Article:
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FRC Speaker Will Offer 4 Objections to Religious Liberty

University of St. Thomas Constitutional Law Professor Michael Stokes Paulsen
University of St. Thomas Constitutional Law Professor Michael Stokes Paulsen will speak Friday at the Family Research Council's Washington, D.C., headquarters about the four primary objections to religious liberty in America. (Video screenshot image)
Here's a cold, hard fact: American religious liberty is based on premises no longer universally shared in an increasingly secular society.

Religious liberty has always been controversial, even in America, with its history of religious dissent and with the Constitution's affirmative protection of the right to the "free exercise" of one's faith. As a constitutional arrangement, it only makes sense on the premises that God exists, that God makes claims on the loyalty and conduct of human beings and that such claims, rightly perceived and understood, are prior to and of superior obligation to the claims of any human authority.

That is the basis of the First Amendment's religion clauses, but with so many Americans objecting to those basic principles, religious liberty is on the defensive today, perhaps more than ever in our nation's history. University of St. Thomas professor Michael Stokes Paulsen, author of more than 90 scholarly articles on constitutional law, will give a lecture on that very subject beginning at noon EST Friday at Family Research Council headquarters.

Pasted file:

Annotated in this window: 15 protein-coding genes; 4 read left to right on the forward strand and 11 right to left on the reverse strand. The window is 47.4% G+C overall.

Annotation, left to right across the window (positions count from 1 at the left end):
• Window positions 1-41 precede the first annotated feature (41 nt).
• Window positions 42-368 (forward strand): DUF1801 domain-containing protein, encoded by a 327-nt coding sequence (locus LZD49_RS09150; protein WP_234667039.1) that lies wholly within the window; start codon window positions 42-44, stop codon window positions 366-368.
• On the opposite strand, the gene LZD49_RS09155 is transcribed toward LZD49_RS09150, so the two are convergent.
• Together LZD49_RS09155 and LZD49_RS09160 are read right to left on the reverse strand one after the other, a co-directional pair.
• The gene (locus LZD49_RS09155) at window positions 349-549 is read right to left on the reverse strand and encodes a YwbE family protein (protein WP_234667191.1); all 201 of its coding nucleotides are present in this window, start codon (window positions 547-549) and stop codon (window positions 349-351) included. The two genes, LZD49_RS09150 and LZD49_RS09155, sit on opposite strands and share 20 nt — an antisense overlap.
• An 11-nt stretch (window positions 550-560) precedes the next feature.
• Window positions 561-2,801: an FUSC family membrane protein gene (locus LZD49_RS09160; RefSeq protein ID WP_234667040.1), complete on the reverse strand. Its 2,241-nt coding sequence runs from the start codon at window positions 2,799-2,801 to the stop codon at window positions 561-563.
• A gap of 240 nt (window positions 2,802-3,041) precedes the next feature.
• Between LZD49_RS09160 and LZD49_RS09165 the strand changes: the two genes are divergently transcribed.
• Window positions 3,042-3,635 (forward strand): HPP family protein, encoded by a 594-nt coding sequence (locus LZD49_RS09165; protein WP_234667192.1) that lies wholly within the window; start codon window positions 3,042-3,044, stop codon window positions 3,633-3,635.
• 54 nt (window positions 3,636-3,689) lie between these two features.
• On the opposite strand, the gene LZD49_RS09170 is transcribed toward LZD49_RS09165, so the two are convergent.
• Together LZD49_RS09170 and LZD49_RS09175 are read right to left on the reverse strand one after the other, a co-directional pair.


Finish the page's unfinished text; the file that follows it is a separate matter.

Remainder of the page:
His lecture, which will be followed by a question and answer session, will focus on the main controversies surrounding religious liberty today. He will share what he thinks are the four chief objections to religious liberty and provide possible responses to each objection. Those objections are:

  1. "The law should be the same for everyone"—that is, that there should not be such a thing as religious accommodations
  2. "Religion isn't a real thing"—and therefore ought not receive affirmative protection in any form
  3. "People will abuse it"—that is, that protecting religious liberty will lead to false claims and perverse incentives
  4. "Religious liberty is harmful to others"—and thus should be rejected in principle

Professor Paulsen will suggest that each of these objections, in one way or another, is actually an objection to the idea of religious liberty and to the existence of the Constitution's protections of it. By unmasking and examining the objections, we go a long way toward understanding and vindicating the true objective of the Constitution's surprisingly radical embrace of religious liberty.

Click here to watch the lecture on FRC's Facebook page via Facebook Live.

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